Hannah and Papa J

Hannah and Papa J

Thursday, April 13, 2017

Tomi Lahren vs Moses: a contest in barbarity

Dear Hannah,

Wisdom is a judicious balancing of pros and cons, and the controversy over abortion isn't an exception to the rule. My reasoning against abortions is that I've seen too many pictures of aborted babies. My reasoning in favor of abortion is that I've been acquainted with too many unaborted adults.


Despite this all moral weight here seems to reside in the cons, and the reason we know this is because you cannot tell a pro-choice woman that you wish she'd been aborted.  They consider it bad form; and in all my experience dealing with people they consider it a wish they'd been murdered. You would think a consistent response would be a "thank you." We break with our ideals so that they don't have to break with theirs. But they do break with theirs in the objection, and they do it with every ounce of self-righteousness that they'd have had if they hadn't.  The whole thing is backward and it makes you sad for humanity -- or at least for those of us who have to deal with leftists.

Case in point: a few days ago Tomi Lahren, a beautiful blonde woman known only for yelling at liberals on the internet, was fired by her conservative network for supporting abortion.  Despite remaining on the payroll she proceeded to sue Glenn Beck for (please do not laugh) wrongful termination.  We were under the impression that she was pro-choice and we were wrong.  She is only pro-choice if the choice is being made by a woman.  She's against choice if you're a man.  She's against it specifically if you're a boss.  She says she's for liberty when she meant she's against life; and she says you can take a life but only if the life is your child's.  What a world we live in.

One of Moses' most controversial laws (which I am against and which Christians almost never bring up at dinner parties) deals with getting rid of unwanted children.  He says, in effect, that if a child is so rotten that his parents can't stand him they can take him to the council and tell everyone how rotten he is and the council can stone him.  Somehow this seems worse than abortion when it is a million times better.  With abortion you have no idea who you are killing.  In ancient Israel you knew exactly who you were killing and you hate him.  With abortion the child is absolutely innocent.  In Israel the child was probably guilty.  I think they call this an "honor killing."  If this is the case they ought to call an abortion a dishonorable killing*.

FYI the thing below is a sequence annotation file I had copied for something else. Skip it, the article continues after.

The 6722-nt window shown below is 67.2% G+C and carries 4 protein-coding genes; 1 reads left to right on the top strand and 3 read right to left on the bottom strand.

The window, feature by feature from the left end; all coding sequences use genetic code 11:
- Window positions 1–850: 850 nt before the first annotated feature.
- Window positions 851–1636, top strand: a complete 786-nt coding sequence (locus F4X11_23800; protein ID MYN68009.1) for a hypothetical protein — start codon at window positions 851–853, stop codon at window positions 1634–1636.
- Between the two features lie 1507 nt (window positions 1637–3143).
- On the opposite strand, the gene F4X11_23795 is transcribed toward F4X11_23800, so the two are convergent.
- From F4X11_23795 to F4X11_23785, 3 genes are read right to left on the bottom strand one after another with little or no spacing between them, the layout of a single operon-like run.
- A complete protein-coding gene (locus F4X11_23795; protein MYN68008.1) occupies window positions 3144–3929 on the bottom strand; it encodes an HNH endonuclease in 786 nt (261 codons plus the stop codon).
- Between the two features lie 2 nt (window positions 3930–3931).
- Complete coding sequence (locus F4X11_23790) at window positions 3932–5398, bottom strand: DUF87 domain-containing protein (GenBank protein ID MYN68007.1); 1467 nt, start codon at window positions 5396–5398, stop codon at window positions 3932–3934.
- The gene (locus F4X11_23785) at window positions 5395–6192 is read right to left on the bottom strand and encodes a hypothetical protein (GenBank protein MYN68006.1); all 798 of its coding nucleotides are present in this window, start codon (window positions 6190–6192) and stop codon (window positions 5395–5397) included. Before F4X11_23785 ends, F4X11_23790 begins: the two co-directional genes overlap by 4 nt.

That any parent could ever come to this point is a testament to the fairness of Moses' law (I wonder whether it was ever even enforced); and the sentiments of parents for their children are an adequate security for the life of the child.  After all, how many losers have we met in our lifetimes?  The half-wits and sub-humans who grow up raping our women and robbing our friends and rallying for horrible causes, whose mothers still weep for them in court and say that they're innocent?  Millions.  They comprise almost the entirety of our news stories.

We say there are faces that only mothers can love and we're right.  We haven't gone far enough.  There are souls that only a mother could love.  And there are souls that even a mother could hate.  Moses allowed the person who is least likely to kill a child a right to end the matter and save all of us before it got out of hand.  We call this barbaric while letting mothers kill children they are most likely to love.  Now consider all of this and tell me whose head is in the bronze age: Moses's?  Or Tomi Lahren's?

Your father,
-J

*My father refused to fire phosphorous shells on the villainous Viet-Cong because they were sleeping -- he passed the joy off to another yahoo on ship.  How much worse is cutting a poor baby in utero to pieces?  With the former you can compare it to stealing candy from a baby.  But what are you supposed to compare the latter to?

My take on killing the sleeping Viet-Cong is slightly different from my father's, and coincides more closely with the Polish mercenary Rafal Ganowicz.  In 1967 he was asked what it felt like to take a human life.  His answer: "I wouldn't know.  I've only  ever killed communists."

1 comment:

  1. A lot of pain and heartache -- including his mother/enabler fearing that he might assault her -- might have been averted had that "barbaric" Mosaic law been applied to my uncle.

    ReplyDelete